Saturday morning breaks as an absolutely beautiful day. The sun shines over the town of St Johns as we slowly approach the docks in the protected harbor. It is day six of our cruise and the weather is perfect. There are already two ships at the docks, one comfortably tied to our right, and another that appears to be floundering off to our left. The one to our left is the huge Italian MSC Seaview and her thrusters are churning up the harbor into a coffee-colored anomaly in the usually blue Caribbean Sea. Exactly the opposite from the pristine waters of St. Croix. I have watched her for at least ten minutes and she hasn’t moved more than a few feet.
The small island in the US Virgin Islands just a stones throw from St. Thomas is St John. It is not St Johns. St Johns is the city on the island nation of Antigua and Barbuda, where we are. Those who read my stuff know now I’m a stickler for getting things straight because I don’t like people smiling while they think “This clown thinks he knows what he is talking about” while I make a fool of myself. I have heard the name of the island pronounced Antigwa and Antigah. I decide to ask the locals I meet onshore and ask how the natives say it. People may still smile at me but at least I know I lined up my ducks.
We tie up while the Seaview still hasn’t fully straightened out and wonder if her massive size has created a problem. That does not appear to be the case, though, as she eventually ties up alongside us in a comedy that could have been from Benny Hill. High up on the forward hull, a service door is open and the officers are yelling at the rope crew far below on the dock. There is confusion about which big, heavy line goes over which cleat, and the Italian crew, yelling as loudly as they can, with their heavy accents, only get shoulder shrugs from the confused dock crew far below.
Finally, lines get switched to the crew’s satisfaction and all goes quiet in the man-made canyon between the huge ships. The Millennium is ready to discharge passengers by the time they finally get settled next door. Again, it is time for us to go to breakfast.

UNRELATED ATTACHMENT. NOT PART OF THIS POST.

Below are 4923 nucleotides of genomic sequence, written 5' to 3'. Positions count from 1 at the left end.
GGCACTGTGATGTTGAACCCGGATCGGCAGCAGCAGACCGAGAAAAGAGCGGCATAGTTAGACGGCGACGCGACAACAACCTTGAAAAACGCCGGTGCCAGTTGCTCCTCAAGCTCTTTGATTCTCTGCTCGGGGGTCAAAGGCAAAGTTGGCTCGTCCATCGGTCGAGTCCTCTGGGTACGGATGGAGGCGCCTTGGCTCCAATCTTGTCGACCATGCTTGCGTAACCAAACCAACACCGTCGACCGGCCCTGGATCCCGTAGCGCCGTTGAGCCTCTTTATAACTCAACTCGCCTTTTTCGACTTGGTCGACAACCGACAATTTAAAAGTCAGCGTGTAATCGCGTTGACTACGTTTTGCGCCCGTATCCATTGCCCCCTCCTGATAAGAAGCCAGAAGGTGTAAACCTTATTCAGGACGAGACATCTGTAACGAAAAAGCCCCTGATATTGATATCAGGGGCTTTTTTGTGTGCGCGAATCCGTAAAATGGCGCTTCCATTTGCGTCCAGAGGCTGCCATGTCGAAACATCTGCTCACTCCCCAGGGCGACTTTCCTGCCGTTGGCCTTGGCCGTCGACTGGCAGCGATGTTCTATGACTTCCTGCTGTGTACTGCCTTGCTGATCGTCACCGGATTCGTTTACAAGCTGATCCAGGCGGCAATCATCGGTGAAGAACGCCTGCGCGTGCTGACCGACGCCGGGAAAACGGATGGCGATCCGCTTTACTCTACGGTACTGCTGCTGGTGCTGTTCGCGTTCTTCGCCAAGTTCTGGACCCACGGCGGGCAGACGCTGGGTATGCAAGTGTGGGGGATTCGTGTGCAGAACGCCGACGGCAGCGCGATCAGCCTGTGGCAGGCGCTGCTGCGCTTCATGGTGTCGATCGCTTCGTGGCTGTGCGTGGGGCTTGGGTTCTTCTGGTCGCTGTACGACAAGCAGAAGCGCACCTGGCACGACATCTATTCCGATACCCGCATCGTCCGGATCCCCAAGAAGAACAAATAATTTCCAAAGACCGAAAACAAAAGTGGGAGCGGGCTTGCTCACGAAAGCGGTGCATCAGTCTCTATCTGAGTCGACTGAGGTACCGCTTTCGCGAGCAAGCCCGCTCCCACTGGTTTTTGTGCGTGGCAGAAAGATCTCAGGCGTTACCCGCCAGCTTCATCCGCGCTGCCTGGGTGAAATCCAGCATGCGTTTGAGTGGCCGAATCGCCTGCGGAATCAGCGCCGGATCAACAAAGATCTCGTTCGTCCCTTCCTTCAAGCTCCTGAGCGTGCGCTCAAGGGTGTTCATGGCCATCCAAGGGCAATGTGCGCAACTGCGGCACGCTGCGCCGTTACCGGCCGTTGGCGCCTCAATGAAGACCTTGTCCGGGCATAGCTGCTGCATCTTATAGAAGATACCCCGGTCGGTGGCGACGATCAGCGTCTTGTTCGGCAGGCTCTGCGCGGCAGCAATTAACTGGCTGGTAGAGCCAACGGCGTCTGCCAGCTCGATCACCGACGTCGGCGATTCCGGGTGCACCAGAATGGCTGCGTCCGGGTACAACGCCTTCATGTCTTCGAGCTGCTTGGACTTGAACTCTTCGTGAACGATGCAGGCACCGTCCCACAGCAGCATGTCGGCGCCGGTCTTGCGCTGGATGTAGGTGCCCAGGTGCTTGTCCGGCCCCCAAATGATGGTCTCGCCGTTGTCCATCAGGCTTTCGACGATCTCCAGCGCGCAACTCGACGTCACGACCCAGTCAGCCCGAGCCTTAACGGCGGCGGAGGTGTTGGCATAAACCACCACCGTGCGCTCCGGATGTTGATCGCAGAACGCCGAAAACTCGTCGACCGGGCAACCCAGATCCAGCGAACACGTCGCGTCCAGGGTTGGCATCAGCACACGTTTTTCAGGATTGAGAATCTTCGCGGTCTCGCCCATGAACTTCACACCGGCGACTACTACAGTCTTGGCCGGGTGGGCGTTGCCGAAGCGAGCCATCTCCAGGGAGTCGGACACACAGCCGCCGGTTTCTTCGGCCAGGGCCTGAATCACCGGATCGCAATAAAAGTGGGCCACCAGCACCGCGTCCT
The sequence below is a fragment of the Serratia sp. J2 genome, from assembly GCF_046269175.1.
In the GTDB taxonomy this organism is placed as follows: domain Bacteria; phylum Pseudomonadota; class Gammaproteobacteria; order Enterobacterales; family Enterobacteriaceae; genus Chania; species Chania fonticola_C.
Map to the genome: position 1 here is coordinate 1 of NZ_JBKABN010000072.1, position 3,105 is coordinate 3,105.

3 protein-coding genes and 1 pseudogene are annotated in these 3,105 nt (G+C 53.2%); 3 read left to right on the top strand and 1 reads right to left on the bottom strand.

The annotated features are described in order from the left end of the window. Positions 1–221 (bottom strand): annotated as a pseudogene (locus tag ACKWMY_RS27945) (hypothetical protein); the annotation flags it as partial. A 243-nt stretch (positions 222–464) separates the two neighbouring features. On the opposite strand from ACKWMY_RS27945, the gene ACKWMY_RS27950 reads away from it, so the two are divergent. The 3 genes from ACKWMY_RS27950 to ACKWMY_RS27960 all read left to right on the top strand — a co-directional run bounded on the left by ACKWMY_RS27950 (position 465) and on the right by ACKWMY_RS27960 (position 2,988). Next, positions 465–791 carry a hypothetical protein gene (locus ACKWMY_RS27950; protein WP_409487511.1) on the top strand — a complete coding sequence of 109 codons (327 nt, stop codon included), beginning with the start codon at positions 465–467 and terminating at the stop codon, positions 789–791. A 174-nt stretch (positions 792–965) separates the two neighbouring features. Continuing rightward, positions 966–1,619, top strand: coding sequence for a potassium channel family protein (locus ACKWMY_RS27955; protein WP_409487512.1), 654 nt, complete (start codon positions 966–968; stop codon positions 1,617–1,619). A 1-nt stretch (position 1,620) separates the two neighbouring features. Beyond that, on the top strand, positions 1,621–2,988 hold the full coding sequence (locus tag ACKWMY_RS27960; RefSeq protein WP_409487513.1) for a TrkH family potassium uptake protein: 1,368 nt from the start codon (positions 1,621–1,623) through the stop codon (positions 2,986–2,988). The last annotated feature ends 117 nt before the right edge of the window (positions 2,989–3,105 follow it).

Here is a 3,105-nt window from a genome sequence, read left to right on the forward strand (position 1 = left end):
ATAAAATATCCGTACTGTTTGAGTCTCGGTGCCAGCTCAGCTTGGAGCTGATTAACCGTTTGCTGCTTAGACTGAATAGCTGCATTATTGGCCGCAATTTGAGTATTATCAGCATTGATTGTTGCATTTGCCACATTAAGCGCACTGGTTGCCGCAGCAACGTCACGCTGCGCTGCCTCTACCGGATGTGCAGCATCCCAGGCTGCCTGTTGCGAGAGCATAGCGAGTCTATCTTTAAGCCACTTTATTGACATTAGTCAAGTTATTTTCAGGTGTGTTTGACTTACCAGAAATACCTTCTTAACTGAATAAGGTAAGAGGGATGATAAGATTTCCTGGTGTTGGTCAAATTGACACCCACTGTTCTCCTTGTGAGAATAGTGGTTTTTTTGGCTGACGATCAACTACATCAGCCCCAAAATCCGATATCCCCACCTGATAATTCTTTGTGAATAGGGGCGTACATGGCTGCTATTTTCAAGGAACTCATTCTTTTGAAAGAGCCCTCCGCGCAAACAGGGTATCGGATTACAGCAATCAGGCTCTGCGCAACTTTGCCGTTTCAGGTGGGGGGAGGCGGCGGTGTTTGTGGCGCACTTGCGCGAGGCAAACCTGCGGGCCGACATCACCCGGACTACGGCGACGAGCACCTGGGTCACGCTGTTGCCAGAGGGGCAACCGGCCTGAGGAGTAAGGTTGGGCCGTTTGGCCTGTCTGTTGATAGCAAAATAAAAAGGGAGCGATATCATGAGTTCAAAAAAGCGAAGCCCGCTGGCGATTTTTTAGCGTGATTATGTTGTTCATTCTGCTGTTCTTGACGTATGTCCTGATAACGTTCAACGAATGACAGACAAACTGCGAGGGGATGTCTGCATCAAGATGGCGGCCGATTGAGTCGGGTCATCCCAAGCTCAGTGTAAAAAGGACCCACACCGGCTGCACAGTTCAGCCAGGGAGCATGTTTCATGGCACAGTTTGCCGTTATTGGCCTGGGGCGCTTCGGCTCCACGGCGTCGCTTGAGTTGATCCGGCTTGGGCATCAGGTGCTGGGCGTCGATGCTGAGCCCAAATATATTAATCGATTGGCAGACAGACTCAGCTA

We exit the ship as painlessly as before, swiping our guest cards on the security station and watching our beautiful profile photos pop up on the security monitor. We stop to stare at the canyon created by the two giant ships before we amble through the de rigueur security station. As we get our bearings, we meet a woman we had met earlier in the elevator as we headed out. Nicely dressed in a blue, business-like pant suit, the woman who appeared to be about our age, complained endlessly during the short elevator ride about being charged by the pound for her luggage. I noticed she had everything with her, several carry-ons across her shoulders and towing a huge suitcase as she exited the elevator.
When we met her again, she was standing at the curb in a taxi-pick up area, staring up the street as a ship's officer stood quietly behind her, his hands behind his back as is common with European men. Ilse and I felt sorry for her as we expected she had to make an emergency trip home for some family reason or another. After we re-boarded later, we were told she had been thrown off the ship for using profane language toward one of the ship’s crew.
It is Antigah. Ahn-tee-gah, with the accent on the tee. We asked the security guards at the dock, and even though they stared at me like I had six heads, one of them finally laughed and said. “We call it Antigah, but we hear everything you can imagine. Have a good day.”
So, we did.
Once we left the dock area and stepped into the real world, reality reached out and slapped us awake. Christmas decorations have been surprisingly sparse in every port we’ve been to. It appears COVID has dampened enthusiasm everywhere. This is a busy town, but when I look back at the docks, I see why. There are two more cruise ships lining up behind the Millennium to dock. I strain to see where they are going to put them. There will be five cruise ships docked here at the same time. The locals are gearing up for the rush of tourists.